Battle of Cuzco

Battle of Cuzco (1533)
Part of the Spanish conquest of Peru
DateOn or shortly before November 15, 1533
LocationCuzco, present-day Peru
Result Decisive Spanish victory

Spanish Empire
Spanish Conquistadores
Native allies

Inca Empire
Commanders and leaders
Hernando de Soto
Juan Pizarro II
Thousands of native auxiliaries
250-300, 60+ cavalry and 3 guns
Unknown, but probably 10,000-100,000
Casualties and losses
Minimal, mainly Indians Thousands, army routed

The Battle of Cuzco was fought in 1533 between the forces of Spain and of the Incas. After executing the Inca Atahualpa, Francisco Pizarro marched his forces to Cuzco, the capital of the Incan Empire. As the Spanish army approached Cuzco, however, Pizarro sent his brother Juan Pizarro and Hernando de Soto ahead with forty men. The advance guard fought a pitched battle with Incan troops in front of the city, securing victory. The Incan army under the command of Quizquiz withdrew during the night. The Spanish plundered Cuzco, where they found much gold and silver. Quizquiz was eventually killed, after being struck down by his own followers, leaving none to lead the Inca Empire, since his only equal commander Chalkuchimac had been burned in captivity.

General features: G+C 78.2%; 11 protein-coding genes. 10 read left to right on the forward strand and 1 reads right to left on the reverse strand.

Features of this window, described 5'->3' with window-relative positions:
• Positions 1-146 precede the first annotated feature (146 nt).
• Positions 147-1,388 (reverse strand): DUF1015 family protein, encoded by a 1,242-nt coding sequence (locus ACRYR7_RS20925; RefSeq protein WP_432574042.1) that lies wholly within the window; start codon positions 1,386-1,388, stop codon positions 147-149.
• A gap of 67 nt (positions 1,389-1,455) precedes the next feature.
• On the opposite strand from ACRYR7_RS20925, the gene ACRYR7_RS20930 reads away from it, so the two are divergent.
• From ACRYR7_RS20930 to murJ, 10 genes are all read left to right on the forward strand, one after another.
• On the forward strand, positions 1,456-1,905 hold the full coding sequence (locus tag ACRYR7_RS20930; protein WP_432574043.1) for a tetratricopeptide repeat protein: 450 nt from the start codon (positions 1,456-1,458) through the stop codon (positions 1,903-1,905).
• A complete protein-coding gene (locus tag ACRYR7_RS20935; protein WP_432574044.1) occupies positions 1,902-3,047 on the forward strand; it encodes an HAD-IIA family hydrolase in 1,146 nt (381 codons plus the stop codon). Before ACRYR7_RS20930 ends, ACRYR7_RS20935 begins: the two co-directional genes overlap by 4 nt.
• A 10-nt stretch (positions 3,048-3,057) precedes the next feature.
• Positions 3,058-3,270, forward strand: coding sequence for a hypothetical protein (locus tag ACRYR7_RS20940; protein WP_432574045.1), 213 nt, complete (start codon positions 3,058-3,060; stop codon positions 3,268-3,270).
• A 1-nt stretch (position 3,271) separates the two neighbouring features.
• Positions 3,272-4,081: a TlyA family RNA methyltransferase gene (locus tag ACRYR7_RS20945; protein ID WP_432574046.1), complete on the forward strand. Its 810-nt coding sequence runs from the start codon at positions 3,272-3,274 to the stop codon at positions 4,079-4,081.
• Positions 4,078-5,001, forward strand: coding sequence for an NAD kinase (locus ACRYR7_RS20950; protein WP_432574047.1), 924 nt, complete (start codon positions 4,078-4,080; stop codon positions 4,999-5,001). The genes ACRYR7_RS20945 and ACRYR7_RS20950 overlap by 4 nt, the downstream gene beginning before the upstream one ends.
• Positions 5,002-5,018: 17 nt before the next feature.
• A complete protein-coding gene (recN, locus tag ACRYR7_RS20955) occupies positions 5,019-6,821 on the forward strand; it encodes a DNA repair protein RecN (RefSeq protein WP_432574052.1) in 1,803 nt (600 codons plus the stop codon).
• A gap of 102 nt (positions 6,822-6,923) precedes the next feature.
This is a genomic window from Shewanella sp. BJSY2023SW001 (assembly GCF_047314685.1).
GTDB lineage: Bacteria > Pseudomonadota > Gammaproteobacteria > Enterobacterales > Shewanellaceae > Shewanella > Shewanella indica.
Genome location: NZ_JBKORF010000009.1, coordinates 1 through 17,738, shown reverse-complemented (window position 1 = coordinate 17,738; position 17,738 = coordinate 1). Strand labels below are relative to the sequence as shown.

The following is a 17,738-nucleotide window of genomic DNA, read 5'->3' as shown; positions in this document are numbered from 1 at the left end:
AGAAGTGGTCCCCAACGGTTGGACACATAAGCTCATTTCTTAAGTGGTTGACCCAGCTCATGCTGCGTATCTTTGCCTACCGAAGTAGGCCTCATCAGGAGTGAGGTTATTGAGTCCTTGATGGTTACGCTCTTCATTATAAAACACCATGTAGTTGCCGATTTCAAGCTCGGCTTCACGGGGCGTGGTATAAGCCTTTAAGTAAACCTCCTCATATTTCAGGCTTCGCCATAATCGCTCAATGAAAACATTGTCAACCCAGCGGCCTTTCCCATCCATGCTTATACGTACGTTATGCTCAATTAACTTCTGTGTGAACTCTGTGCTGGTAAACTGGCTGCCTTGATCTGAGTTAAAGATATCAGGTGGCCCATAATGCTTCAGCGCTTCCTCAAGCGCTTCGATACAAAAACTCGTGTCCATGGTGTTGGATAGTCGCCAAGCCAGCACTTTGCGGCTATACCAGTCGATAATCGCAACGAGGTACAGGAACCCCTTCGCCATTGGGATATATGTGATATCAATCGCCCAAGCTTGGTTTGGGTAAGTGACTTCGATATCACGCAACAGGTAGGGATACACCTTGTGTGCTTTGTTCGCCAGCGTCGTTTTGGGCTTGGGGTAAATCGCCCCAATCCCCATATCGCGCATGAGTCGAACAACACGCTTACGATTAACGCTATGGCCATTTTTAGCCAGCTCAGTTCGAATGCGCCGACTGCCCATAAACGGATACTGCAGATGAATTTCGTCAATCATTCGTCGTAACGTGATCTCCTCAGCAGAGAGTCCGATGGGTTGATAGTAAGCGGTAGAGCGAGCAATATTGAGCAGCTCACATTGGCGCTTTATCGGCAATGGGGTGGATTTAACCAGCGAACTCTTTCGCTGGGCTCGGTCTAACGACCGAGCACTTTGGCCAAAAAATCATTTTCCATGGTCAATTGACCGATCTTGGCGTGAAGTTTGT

Eventually, Manco Inca Yupanqui tried to recapture the city three years later with some 100,000 Incas, but ultimately failed after a ten-month siege.

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